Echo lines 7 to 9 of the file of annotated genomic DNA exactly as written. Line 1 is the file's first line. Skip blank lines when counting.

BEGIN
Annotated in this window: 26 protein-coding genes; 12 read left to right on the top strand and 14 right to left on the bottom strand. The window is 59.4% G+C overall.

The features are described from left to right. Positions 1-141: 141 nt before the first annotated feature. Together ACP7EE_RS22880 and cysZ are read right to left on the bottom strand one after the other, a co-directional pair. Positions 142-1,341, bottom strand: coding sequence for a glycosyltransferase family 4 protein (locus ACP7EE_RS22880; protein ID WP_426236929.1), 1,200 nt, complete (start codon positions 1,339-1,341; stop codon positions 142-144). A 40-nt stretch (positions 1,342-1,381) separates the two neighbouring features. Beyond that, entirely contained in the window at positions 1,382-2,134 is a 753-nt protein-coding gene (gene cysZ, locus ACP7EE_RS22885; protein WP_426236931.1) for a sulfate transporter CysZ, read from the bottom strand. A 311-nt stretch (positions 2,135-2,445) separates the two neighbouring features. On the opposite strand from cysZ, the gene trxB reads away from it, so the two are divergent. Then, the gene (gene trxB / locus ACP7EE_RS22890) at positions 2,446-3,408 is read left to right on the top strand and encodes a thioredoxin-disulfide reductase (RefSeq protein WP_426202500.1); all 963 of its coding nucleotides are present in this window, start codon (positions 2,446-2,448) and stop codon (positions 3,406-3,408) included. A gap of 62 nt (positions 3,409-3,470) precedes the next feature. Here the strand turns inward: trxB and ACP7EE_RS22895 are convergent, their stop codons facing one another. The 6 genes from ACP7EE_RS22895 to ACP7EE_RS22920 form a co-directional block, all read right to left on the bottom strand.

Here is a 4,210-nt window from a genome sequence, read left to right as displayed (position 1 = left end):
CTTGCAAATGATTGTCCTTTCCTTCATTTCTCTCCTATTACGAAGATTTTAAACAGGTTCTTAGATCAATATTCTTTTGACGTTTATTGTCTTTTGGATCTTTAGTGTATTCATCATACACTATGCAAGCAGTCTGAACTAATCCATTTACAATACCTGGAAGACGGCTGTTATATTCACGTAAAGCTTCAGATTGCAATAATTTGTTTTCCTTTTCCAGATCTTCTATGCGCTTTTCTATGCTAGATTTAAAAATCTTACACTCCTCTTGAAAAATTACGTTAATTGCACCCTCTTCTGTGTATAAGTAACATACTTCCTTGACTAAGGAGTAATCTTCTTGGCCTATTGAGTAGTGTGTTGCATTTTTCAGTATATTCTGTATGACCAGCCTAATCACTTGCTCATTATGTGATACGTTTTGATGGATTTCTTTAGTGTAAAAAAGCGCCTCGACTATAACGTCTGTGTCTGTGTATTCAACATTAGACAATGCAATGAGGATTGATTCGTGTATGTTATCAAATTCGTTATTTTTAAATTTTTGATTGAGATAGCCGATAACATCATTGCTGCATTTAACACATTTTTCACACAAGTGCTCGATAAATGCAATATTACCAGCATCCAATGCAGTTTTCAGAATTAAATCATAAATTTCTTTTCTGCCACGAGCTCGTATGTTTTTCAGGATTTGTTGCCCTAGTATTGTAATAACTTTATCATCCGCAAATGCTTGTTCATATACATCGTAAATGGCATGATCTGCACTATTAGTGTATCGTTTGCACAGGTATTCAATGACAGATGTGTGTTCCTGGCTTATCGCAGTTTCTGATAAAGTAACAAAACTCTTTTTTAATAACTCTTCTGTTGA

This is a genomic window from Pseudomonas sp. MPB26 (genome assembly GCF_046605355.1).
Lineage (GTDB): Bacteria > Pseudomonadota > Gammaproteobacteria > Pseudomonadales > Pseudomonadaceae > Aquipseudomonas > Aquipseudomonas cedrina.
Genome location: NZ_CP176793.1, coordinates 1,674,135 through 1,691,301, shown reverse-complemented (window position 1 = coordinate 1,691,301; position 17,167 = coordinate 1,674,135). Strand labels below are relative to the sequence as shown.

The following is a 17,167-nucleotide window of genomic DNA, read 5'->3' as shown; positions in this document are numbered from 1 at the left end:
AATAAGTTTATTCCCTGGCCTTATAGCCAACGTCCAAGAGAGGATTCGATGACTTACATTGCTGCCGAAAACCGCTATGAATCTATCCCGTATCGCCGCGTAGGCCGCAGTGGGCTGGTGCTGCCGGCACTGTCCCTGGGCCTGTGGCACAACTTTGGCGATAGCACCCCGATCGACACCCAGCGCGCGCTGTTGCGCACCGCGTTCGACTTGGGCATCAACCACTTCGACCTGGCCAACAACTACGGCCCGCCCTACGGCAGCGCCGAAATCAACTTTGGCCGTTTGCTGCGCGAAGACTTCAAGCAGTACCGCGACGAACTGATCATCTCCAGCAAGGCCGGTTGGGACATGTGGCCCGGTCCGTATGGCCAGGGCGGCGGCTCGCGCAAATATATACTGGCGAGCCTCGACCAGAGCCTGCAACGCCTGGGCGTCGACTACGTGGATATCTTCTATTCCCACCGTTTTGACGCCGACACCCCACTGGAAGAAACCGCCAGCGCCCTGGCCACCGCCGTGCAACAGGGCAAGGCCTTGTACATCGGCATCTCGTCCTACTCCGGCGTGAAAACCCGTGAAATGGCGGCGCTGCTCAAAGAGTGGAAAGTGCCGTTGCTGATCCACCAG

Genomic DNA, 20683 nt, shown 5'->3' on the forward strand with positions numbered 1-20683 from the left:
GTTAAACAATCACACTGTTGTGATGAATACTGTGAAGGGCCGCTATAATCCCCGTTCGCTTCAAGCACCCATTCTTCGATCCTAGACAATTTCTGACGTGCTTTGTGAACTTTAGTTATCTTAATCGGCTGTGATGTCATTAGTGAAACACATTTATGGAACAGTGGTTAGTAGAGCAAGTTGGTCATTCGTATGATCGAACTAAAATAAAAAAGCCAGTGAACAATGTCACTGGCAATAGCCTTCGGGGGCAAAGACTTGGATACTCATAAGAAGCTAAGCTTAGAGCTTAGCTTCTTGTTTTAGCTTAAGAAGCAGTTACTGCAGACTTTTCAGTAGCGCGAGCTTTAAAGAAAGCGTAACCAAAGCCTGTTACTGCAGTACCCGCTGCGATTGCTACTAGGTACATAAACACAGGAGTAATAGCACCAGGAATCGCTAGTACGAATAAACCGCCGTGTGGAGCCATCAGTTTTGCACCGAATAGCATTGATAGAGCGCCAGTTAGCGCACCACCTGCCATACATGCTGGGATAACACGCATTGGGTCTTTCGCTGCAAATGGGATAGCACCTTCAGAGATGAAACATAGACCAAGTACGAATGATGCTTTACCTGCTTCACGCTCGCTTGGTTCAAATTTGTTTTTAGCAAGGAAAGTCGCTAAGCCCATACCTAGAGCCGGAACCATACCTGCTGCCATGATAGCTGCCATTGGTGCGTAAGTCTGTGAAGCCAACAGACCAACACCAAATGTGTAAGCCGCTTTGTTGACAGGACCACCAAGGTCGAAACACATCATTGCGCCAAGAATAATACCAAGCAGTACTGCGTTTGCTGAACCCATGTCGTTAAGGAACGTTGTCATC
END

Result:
Genome location: NZ_CP176793.1, coordinates 1,674,135 through 1,691,301, shown reverse-complemented (window position 1 = coordinate 1,691,301; position 17,167 = coordinate 1,674,135). Strand labels below are relative to the sequence as shown.

The following is a 17,167-nucleotide window of genomic DNA, read 5'->3' as shown; positions in this document are numbered from 1 at the left end:
AATAAGTTTATTCCCTGGCCTTATAGCCAACGTCCAAGAGAGGATTCGATGACTTACATTGCTGCCGAAAACCGCTATGAATCTATCCCGTATCGCCGCGTAGGCCGCAGTGGGCTGGTGCTGCCGGCACTGTCCCTGGGCCTGTGGCACAACTTTGGCGATAGCACCCCGATCGACACCCAGCGCGCGCTGTTGCGCACCGCGTTCGACTTGGGCATCAACCACTTCGACCTGGCCAACAACTACGGCCCGCCCTACGGCAGCGCCGAAATCAACTTTGGCCGTTTGCTGCGCGAAGACTTCAAGCAGTACCGCGACGAACTGATCATCTCCAGCAAGGCCGGTTGGGACATGTGGCCCGGTCCGTATGGCCAGGGCGGCGGCTCGCGCAAATATATACTGGCGAGCCTCGACCAGAGCCTGCAACGCCTGGGCGTCGACTACGTGGATATCTTCTATTCCCACCGTTTTGACGCCGACACCCCACTGGAAGAAACCGCCAGCGCCCTGGCCACCGCCGTGCAACAGGGCAAGGCCTTGTACATCGGCATCTCGTCCTACTCCGGCGTGAAAACCCGTGAAATGGCGGCGCTGCTCAAAGAGTGGAAAGTGCCGTTGCTGATCCACCAG